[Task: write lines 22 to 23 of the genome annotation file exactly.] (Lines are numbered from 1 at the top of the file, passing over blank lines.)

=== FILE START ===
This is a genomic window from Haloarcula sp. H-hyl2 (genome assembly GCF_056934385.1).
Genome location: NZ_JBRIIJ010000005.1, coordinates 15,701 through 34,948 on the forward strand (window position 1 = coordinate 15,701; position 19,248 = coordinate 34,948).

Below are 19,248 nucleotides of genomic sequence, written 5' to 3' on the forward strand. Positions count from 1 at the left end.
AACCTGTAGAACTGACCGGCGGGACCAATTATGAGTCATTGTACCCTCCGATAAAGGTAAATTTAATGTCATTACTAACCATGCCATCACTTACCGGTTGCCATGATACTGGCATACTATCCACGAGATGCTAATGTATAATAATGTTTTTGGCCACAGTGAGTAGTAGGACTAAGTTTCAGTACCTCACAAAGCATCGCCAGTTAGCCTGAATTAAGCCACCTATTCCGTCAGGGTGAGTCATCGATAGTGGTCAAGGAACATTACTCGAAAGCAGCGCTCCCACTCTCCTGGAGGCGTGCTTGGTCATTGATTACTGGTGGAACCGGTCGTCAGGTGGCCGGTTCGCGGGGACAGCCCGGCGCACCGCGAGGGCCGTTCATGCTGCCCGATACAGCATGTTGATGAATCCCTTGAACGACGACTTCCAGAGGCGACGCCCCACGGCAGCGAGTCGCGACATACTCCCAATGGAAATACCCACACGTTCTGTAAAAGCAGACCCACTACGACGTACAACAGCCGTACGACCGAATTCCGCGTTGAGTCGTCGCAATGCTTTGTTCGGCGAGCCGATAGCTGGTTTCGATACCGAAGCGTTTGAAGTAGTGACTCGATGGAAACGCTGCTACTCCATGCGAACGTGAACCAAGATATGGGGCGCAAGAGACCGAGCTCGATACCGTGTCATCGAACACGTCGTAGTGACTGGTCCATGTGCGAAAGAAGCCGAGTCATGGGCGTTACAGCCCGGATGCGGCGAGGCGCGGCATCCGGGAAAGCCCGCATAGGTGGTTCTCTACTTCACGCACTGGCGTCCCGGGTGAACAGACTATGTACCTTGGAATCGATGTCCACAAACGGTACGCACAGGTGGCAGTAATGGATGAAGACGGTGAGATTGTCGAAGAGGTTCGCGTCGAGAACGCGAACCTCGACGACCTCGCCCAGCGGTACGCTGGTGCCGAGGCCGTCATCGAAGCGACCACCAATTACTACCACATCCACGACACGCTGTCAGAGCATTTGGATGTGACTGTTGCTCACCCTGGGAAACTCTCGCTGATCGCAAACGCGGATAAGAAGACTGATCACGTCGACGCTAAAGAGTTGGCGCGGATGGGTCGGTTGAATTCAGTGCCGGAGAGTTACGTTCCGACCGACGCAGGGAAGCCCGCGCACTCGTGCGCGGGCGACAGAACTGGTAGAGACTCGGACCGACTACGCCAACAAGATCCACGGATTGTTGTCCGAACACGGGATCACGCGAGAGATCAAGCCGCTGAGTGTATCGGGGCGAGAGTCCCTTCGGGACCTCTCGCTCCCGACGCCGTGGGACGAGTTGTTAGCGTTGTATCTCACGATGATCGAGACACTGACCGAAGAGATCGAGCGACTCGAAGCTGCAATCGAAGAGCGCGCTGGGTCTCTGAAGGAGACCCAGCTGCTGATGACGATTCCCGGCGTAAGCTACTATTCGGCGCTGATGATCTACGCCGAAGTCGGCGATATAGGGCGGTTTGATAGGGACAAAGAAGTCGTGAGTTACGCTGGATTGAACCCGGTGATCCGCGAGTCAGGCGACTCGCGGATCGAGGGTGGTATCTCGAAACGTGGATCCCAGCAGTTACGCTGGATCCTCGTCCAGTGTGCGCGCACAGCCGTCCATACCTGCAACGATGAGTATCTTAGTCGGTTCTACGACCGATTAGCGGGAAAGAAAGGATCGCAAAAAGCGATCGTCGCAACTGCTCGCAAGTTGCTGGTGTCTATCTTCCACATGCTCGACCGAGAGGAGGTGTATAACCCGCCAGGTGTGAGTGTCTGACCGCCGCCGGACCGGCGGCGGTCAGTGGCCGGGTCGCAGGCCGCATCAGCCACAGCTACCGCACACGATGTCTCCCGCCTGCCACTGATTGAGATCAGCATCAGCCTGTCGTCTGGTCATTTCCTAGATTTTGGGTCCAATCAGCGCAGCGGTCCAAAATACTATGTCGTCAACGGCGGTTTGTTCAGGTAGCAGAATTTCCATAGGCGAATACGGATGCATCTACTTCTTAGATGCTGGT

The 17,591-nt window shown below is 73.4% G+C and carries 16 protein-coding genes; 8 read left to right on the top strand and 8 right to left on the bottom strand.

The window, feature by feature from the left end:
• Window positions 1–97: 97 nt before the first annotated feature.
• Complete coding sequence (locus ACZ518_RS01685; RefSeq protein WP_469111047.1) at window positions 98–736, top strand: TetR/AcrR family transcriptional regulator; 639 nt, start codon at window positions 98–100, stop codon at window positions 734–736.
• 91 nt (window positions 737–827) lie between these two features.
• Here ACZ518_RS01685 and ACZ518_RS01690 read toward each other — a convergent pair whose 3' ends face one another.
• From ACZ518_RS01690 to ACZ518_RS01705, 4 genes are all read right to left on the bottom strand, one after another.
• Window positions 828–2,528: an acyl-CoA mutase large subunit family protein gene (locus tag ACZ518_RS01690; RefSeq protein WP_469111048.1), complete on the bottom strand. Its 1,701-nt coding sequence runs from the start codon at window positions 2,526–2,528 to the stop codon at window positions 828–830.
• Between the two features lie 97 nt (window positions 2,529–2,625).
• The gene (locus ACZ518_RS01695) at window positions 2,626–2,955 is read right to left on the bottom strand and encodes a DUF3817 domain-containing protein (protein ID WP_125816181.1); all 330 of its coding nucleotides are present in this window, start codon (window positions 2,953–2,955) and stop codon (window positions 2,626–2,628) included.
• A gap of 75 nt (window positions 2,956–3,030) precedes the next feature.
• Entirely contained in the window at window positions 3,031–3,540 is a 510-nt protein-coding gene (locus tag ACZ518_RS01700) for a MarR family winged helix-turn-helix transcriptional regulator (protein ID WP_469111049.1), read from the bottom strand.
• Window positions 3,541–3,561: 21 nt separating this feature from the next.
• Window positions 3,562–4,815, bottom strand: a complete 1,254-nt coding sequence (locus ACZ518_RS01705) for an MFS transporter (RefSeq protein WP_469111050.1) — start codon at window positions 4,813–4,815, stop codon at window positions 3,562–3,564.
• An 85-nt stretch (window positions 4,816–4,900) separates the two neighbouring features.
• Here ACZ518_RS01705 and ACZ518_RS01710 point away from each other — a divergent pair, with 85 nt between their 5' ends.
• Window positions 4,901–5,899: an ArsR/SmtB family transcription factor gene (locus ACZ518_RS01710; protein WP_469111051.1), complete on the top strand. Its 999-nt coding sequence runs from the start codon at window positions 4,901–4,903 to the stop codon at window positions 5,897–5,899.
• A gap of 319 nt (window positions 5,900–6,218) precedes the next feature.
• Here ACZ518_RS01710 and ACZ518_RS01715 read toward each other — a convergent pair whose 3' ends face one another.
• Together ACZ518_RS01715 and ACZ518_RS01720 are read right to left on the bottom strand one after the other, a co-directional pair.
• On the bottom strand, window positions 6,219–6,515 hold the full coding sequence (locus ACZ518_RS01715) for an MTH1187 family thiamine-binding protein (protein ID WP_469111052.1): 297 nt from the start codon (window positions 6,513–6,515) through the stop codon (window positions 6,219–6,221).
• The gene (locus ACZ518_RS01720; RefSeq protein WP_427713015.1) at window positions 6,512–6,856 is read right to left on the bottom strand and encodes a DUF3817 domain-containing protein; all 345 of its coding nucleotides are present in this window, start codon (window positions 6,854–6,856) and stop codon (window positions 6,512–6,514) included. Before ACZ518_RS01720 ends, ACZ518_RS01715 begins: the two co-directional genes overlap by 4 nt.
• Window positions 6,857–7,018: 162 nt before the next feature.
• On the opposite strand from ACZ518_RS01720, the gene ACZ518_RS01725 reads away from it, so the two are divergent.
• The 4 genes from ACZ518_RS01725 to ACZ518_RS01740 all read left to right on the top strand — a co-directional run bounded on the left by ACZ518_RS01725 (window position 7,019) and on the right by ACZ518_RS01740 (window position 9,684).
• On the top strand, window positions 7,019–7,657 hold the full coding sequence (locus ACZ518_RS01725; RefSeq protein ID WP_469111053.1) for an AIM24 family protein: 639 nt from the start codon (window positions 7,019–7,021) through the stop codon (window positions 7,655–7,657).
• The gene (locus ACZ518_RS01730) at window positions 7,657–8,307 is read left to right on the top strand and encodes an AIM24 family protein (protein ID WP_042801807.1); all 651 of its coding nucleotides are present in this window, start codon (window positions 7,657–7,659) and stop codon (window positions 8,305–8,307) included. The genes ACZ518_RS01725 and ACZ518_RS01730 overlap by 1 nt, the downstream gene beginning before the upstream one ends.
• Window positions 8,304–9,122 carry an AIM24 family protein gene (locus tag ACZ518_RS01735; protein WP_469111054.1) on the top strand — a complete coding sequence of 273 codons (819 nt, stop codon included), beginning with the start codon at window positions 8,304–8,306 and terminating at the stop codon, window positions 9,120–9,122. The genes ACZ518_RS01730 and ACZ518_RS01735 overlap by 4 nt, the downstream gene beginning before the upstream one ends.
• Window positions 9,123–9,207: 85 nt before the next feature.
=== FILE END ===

• A gap of 319 nt (window positions 5,900–6,218) precedes the next feature.
• Here ACZ518_RS01710 and ACZ518_RS01715 read toward each other — a convergent pair whose 3' ends face one another.